Back-to-back hurricane catastrophes, not to mention apocalyptic-looking wildfires in Montana and other parts of the West, have begun to strain the resources of first responders, government agencies, and aid organizations. The Federal Emergency Management Agency already characterizes housing in the Houston area alone as a long-term, costly mission.

Aid agency and watchdog groups recommend monetary donations versus durable goods to avoid unnecessary stockpiles and allow relief organizations to instead purchase community-specific materials as needed. To find reputable charity organizations and avoid scams, see these vetted lists for Harvey and Irma.

  1. Donate Later.

Thirteen million Americans went online to donate money toward relief efforts in the immediate aftermath of Katrina; but although the effects of the storm lingered into the succeeding years, longer-term charitable contributions slowed to a trickle.

The holidays are approaching. Give thought to donating to Harvey and Irma recovery efforts in the name of a family member, friend, or colleague as a gift. It works for birthdays, too. And don’t forget Irma’s impact on parts of the Caribbean and the one-two punch of a major earthquake and hurricane that Mexico suffered in September.

  1. Remember your colleagues.

Beyond the long hours and strain of participating in disaster response and recovery efforts, nurses have been victims of the storms, too. Many have lost their homes and belongings; some are temporarily out of work.

In connection with Operation Nurses Helping Nurses, a global network providing support to frontline caregivers during crises, the Texas Nurses Foundation is raising money to assist nurses personally affected by Hurricane Harvey. Watch for similar fundraising activities by the Florida Nurses Association.

Keep apprised of the needs of your colleagues by following both associations on Facebook and Twitter.

  1. Share stories.

Use social media to highlight the stories of nurses and others before, during, and after the hurricanes. Showcase their heroic efforts, and keep the conversation going about their needs and the needs of the communities they serve. Use your social channels to inspire your colleagues and the public at large to be disaster-ready and to consider volunteering during the next emergency event.

  1. Take time to serve as a temporary travel or volunteer nurse.

Travel nurse agencies are accepting applications for immediate and short-term assignments in the affected areas. The Texas Board of Nursing has expedited the issuance of temporary nursing licenses for disaster relief operations. Additional information about volunteering can be found at the Texas Disaster Volunteer Registry.

Like Texas, Florida participates in the Nursing Licensure Compact. As this post was written, the state was accepting nurse volunteers with active licenses. Email or call (850) 245-4829 for information.

The Next Time

Neither nature nor man-made catastrophes operate on a timetable; they happen anywhere, nearly anytime. Be sure you’re ready to respond:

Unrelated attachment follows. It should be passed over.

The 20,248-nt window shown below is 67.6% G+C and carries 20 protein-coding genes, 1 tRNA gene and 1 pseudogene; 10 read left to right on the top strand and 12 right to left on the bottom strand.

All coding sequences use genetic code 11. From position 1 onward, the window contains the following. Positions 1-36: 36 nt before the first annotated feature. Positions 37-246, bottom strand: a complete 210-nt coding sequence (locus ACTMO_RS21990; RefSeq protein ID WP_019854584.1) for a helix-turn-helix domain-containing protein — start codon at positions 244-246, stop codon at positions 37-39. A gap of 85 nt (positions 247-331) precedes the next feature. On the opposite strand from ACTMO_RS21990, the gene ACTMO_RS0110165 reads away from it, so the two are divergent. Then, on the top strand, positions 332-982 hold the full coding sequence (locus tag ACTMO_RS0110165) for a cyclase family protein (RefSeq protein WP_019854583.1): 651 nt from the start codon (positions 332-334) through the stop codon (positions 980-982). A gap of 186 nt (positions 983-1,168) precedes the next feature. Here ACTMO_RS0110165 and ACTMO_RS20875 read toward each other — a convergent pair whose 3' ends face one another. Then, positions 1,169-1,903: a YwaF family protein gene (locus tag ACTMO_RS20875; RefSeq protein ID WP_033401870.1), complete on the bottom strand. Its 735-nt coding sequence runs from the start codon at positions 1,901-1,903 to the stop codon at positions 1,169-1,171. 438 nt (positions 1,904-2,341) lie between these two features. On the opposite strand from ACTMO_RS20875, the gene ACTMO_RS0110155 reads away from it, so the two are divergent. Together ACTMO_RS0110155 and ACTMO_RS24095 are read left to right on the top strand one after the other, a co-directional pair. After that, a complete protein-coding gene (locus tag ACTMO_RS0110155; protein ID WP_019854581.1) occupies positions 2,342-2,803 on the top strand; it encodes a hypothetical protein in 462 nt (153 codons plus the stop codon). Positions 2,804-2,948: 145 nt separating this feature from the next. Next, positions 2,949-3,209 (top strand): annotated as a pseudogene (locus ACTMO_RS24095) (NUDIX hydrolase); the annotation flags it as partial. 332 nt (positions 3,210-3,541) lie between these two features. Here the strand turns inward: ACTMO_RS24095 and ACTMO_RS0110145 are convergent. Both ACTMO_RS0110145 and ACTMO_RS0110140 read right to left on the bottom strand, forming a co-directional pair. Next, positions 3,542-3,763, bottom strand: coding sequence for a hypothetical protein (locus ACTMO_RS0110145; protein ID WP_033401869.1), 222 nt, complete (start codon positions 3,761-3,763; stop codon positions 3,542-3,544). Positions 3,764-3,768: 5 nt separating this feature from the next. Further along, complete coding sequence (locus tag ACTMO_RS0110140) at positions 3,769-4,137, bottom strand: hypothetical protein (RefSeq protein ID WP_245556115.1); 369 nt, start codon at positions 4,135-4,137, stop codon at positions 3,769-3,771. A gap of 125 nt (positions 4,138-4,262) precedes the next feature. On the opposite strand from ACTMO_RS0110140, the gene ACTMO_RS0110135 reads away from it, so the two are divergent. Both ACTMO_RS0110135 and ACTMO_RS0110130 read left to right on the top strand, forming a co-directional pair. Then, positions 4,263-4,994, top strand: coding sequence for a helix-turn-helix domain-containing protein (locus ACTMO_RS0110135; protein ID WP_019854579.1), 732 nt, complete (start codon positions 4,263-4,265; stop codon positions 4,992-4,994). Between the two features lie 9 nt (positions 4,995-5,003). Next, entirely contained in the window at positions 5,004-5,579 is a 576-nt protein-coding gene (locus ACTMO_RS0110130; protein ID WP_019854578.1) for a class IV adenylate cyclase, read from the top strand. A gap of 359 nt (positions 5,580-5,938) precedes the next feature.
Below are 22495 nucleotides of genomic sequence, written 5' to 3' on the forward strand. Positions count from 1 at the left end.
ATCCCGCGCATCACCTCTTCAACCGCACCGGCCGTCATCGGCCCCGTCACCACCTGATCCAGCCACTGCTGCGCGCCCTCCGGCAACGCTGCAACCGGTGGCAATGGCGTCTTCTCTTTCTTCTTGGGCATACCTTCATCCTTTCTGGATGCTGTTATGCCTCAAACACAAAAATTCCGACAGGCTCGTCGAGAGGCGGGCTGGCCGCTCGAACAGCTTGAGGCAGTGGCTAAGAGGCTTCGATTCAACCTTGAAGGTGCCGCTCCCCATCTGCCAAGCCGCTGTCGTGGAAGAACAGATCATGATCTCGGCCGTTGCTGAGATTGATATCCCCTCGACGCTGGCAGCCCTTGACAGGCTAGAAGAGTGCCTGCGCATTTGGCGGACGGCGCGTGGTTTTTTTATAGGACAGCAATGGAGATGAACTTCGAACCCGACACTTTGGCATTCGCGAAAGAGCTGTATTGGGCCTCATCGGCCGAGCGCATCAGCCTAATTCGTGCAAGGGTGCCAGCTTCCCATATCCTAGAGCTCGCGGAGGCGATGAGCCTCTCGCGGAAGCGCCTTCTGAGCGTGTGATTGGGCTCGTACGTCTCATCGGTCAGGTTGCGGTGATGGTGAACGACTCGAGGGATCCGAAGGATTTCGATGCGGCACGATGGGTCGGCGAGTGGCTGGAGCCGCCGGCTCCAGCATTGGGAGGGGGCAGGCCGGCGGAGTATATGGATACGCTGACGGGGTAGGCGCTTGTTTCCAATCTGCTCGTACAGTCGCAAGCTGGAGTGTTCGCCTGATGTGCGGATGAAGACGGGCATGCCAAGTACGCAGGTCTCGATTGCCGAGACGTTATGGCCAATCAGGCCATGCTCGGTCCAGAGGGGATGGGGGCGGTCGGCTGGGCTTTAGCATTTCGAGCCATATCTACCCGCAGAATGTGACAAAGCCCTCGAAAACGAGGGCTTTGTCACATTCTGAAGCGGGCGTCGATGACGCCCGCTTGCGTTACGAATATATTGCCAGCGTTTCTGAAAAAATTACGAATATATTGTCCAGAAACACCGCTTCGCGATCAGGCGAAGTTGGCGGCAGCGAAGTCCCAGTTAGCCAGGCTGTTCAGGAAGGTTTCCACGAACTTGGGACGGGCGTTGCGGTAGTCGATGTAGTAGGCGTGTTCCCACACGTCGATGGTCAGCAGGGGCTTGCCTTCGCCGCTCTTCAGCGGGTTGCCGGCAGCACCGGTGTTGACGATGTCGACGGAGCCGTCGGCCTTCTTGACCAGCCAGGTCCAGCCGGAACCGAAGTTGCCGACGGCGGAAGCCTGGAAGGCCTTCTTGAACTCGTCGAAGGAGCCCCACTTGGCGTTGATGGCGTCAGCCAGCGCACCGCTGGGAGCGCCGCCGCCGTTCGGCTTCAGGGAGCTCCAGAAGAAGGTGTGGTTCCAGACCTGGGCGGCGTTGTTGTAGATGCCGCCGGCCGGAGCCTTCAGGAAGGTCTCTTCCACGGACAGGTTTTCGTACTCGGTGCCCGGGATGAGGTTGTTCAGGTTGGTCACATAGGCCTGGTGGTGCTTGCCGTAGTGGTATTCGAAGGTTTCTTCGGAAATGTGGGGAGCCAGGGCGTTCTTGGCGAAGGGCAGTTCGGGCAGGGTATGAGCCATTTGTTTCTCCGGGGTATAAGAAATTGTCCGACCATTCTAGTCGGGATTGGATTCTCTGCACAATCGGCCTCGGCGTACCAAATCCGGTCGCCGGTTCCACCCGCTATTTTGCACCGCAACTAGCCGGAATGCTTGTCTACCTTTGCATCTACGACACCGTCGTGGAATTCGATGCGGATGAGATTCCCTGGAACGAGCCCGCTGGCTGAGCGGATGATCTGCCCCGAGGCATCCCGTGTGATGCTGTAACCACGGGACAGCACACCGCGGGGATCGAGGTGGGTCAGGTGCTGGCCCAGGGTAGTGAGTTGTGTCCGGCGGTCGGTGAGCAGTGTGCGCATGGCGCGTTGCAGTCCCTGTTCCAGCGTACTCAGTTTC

1. Know the procedures.

If you’re not already well versed in your employer’s disaster preparedness and response procedures, learn them now. Contact your human resources department to be sure you have the most recent policies in hand. Give new attention to routine disaster drills.

  1. If you can, be ready to go.

If you’re willing and able to respond to the site of a disaster beyond your own community, ensure you’re adequately prepared for a trip — and what you may have to deal with upon your arrival. Strategize ahead of time with these tips for volunteering during disasters.

  1. Stay connected.

In Texas and Florida, organizations and individual nurses used social media channels, including Facebook and Twitter, to spread word of healthcare needs in disaster-stricken areas. Stay informed by following your nurse colleagues; your employer; and local, state, and national emergency response organizations on your own social media networks.

  1. Learn all you can.

An educated nurse is a ready nurse. Make it a point to seek out continuing education and other learning activities devoted to disaster preparedness and such topics as:

  • Nurses’ duty to respond to disasters
  • Legal and ethical issues in disaster response
  • Waterborne diseases
  • Communicable diseases
  • Traumatic injury
  • Crush injury/compartment syndrome
  • Hypothermia
  • Triage
  • Senior care during disasters
  • Psychosocial/behavioral aspects of disasters
  • Bio- and radiological terrorism
  • Active shooter response

In addition, the American Red Cross, the National Nurse Emergency Preparedness Initiative, and a variety of other government and private organizations offer disaster response training activities. Interprofessional certification in national healthcare disaster response is available through the American Nurses Credentialing Center.

Eisenhower Medical Center is committed to furthering the education of nurses on our team with no- and low-cost access to CE activities. Learn more at our Careers page.

Originally posted on 18/9/2017